• Collision Coverage: Unlike liability coverage covering the property of others, Collision is purchased to protect your owned vehicle listed on the insurance policy.  Collision is triggered in the event of an incident involving a collision with another vehicle.  Vehicles may both be in motion, one may be stopped, a parked and unoccupied vehicle may be struck by an unknown vehicle and that would still fall under collision coverage.  Collision incidents can be rated at-fault incidents or not-at-fault incidents and regardless of fault, your policy will pay for the repairs to your vehicle as the result of a covered loss.  Should a collision incident take place that you are not-at-fault for, you would have the option to go through the other driver’s insurance policy for damages if they have accepted liability or you could repair through your own policy and your insurance company would work with the at-fault carrier to recover.    
  • Comprehensive Coverage: Similar to Collision, Comprehensive coverage is also purchased to protect your owned vehicle listed on the insurance policy.  Comprehensive coverage is often referred to as ‘Other Than Collision’ coverage.  For situations in which the damage is not accident related or involving another motor vehicle, the damage to your covered auto would be considered under comprehensive coverage.  Examples of typically covered comprehensive claims include – vandalism, falling objects like a tree or hail, theft, fire, incidents involving animals, so on and so forth.  Often, these types of covered losses are beyond the scope of what the insured can control.  Occasionally vehicle owners will choose to remove or reduce coverages from seasonal vehicles or automobiles that are not currently being driven.  It would not be advantageous to remove comprehensive coverage on a vehicle in storage or only driven seasonally as damage or theft could still occur. 

If not ‘Full Coverage’, then what?!

“Full coverage”, it’s quick, it’s easy, it’s confident, it rolls off the tongue, it almost even sounds a little prestigious to say.  If that isn’t the proper term, what should one use to describe their coverages then?  The best advice we can give is to fully understand your insurance coverages and what they will cover in the event of an accident.  Easier said than done you might be thinking, but the WalkerHughes team is here to help with that!  Our goal is to not simply sell a policy but to educate our customers on what exactly they are purchasing so they can relay their coverages with confidence.  So, the next time someone tells you they have “full coverage auto insurance”, you can shock them by responding that you have 500/250/500 liability limits, comprehensive and collision coverage with $500 deductibles, uninsured motorists, underinsured motorists, rental reimbursement, and roadside assistance.  After they pick their jaw off the ground in disbelief that you are that informed about your coverages, you can let them know your friends at WalkerHughes Insurance would be happy to help them out as well!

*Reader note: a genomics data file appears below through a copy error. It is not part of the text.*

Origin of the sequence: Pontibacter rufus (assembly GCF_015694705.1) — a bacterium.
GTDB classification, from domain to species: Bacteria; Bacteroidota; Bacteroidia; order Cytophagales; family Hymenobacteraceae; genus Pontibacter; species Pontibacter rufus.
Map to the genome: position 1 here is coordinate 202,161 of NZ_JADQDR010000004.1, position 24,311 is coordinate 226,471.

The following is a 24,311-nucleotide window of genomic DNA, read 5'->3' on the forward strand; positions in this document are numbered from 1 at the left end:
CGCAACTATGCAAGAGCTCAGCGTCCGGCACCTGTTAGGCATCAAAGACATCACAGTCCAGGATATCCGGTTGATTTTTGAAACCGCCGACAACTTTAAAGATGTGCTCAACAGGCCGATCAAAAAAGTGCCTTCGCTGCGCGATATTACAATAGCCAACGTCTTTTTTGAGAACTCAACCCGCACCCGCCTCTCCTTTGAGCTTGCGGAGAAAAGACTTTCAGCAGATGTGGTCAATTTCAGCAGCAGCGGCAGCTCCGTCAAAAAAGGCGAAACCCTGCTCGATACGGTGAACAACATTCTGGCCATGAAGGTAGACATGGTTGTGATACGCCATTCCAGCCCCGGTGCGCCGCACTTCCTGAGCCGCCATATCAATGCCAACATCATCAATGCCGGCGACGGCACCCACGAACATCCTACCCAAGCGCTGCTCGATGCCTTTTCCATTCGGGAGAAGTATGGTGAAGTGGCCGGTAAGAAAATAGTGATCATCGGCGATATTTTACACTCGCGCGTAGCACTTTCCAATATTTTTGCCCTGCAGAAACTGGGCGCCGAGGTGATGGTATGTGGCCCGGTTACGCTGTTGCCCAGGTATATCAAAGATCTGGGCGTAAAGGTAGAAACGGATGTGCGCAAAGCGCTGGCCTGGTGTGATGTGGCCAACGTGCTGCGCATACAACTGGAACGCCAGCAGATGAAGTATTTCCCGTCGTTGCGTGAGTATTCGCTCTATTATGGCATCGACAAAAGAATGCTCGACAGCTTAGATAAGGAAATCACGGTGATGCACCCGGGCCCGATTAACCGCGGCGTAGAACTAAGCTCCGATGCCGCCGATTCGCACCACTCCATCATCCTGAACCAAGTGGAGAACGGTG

Which brings me to this next question, have you heard about our charity of the quarter?!  If you have a friend or family member that you think could benefit from completing an insurance review with a member of the WalkerHughes team, let us know!  As part of our referral program, we will email you a $5 Starbucks gift card to treat you to a virtual cup of coffee on us and make a $5 matching donation to our agency’s Charity of the Quarter.  We are proudly partnering with Second Helpings this quarter and are looking forward to supporting their mission of ‘Transforming Lives Through the Power of Food’.  To learn more about Second Helpings and the services they provide our community, you can visit their website by following this link.